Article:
Following public hearings held by the Economic Development Authority (EDA) of Little Falls and the Rural Development Finance Authority (RDFA), both organizations approved business subsidies for incoming manufacturer Wabash National Corporation.
The company, which will be producing panels for refrigerated trailers here, has purchased and will move into the former Larson Boats facility in Little Falls.
Eric Demerly, director of corporate tax at Wabash said the company is also considering having the Little Falls facility as the location to assemble the entire refrigerated trailers and truck bodies.
In 2017 and 2018, Demerly said Wabash would be investing $11 million into the Little Falls facility, including $5.5 million for improvements in 2017.
Business subsidies were approved for Wabash, including a $50,000 tax rebate per year for 10 years, totalling $500,000, from the city of Little Falls, which was approved by the Economic Development Authority.
The RDFA also approved a $400,000 tax rebate through the county, $40,000 a year for 10 years. The RDFA, EDA, the Little Falls City Council and the Morrison County Board of Commissioners also approved sponsoring Wabash for an additional $400,000 grant from the Minnesota Investment Fund Grant for job training and a displaced worker program.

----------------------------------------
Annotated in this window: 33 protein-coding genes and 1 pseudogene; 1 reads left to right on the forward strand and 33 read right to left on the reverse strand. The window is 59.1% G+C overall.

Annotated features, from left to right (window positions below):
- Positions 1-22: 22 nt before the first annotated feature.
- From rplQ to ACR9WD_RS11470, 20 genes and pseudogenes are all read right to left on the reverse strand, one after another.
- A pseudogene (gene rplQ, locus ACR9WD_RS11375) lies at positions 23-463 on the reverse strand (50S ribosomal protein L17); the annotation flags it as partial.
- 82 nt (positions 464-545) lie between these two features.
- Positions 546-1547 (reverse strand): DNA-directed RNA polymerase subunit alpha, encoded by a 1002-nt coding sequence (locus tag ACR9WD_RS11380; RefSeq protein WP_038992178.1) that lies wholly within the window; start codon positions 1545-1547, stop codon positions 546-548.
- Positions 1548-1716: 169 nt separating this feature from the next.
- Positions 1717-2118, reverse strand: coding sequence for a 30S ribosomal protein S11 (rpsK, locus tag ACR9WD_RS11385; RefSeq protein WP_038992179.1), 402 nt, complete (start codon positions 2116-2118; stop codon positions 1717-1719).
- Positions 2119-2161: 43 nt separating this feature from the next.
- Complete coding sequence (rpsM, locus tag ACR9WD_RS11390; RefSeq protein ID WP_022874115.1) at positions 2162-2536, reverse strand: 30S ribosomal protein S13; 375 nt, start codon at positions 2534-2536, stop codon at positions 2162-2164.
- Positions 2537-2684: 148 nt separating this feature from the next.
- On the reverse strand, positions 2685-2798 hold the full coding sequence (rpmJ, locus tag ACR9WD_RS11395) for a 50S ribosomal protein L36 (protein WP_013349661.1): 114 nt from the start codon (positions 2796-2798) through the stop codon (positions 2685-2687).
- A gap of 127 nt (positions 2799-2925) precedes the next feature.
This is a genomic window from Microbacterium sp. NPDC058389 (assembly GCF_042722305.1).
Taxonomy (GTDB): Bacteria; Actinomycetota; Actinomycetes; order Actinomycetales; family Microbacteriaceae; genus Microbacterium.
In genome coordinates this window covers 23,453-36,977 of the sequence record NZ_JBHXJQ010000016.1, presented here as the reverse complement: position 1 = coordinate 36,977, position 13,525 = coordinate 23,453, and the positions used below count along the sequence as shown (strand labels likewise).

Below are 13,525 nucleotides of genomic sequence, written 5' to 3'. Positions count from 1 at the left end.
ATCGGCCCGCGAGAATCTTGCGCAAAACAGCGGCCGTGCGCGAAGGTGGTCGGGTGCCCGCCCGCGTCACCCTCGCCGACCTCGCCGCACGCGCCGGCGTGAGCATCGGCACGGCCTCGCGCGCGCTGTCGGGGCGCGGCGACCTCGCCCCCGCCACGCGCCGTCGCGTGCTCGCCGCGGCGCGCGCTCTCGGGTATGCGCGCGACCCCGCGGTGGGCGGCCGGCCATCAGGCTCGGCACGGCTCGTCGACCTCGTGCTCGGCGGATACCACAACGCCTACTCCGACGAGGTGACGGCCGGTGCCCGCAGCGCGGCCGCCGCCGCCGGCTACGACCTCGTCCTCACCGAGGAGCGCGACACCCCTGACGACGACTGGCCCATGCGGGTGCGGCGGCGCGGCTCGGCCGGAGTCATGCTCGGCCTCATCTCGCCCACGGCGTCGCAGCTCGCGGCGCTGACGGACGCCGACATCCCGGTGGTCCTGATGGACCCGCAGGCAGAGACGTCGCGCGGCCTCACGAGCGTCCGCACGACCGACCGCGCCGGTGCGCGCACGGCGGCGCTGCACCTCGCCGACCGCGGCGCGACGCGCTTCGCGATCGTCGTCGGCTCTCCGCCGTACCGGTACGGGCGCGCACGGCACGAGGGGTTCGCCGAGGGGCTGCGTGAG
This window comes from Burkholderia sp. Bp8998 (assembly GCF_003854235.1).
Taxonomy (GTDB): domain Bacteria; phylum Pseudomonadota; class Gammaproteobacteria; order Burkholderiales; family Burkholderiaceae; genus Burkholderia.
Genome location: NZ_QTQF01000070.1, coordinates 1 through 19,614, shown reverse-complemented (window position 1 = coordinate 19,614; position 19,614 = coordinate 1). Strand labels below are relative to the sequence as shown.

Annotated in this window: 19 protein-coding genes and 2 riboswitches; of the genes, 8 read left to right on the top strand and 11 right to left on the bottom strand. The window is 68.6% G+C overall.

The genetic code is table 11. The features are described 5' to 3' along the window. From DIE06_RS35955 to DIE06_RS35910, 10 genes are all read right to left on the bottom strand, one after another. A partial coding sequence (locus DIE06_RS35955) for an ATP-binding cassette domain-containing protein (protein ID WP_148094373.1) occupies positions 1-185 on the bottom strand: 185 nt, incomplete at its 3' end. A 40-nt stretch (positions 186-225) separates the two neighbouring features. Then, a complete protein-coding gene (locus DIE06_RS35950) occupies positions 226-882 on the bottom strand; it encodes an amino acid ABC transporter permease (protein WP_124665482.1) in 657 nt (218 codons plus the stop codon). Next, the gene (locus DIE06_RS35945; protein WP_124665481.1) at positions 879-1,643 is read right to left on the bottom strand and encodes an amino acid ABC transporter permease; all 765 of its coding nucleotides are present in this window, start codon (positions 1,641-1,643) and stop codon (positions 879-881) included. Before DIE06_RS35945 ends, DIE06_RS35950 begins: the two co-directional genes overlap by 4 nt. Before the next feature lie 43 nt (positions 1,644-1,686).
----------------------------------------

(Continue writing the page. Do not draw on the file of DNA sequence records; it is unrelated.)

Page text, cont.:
The subsidies are contingent upon Wabash meeting employment goals.
Wabash plans to meet those goals with 53 employees by the end of 2017 and 70 in 2018.
Residents argued for or against the subsidies at the public hearings.
Robin Hensel said she opposes business subsidies to any company, calling subsidies “corporate welfare.”
She, Theresa Skorseth and Mike Hawkins also had issues with EPA and OSHA violations by Wabash in the past, citing cases as recent as last year.
Hawkins asked the city and Demerly, what would be done to prevent pollution at the Little Falls facility.
“I’m all for jobs. People need to live, they need to make money, but let’s do it the safe way,” Hawkins said.
In a comment issued by Wabash National, Corporate Communications Manager Dana Stelsel said Wabash’s priority was the health and safety of employees and the community.
“Our number one value at Wabash National is the health and safety of our associates and the communities in which we operate,” Stelsel said.
She also said that the company will be pursuing ISO 14001 status, an international environmental management standard for businesses, at the Little Falls location and at other locations across the world to go along with the five that are already certified.
Other residents said the town needed to take action to get Wabash to come to town and replace jobs that are gone along with Larson Boats.
“When opportunity knocks, we need to answer the door,” Tom Scherling, who represented Community Development of Morrison County, said.
Wabash is set to begin production at the facility in April. The facility is being purchased for $3.5 million.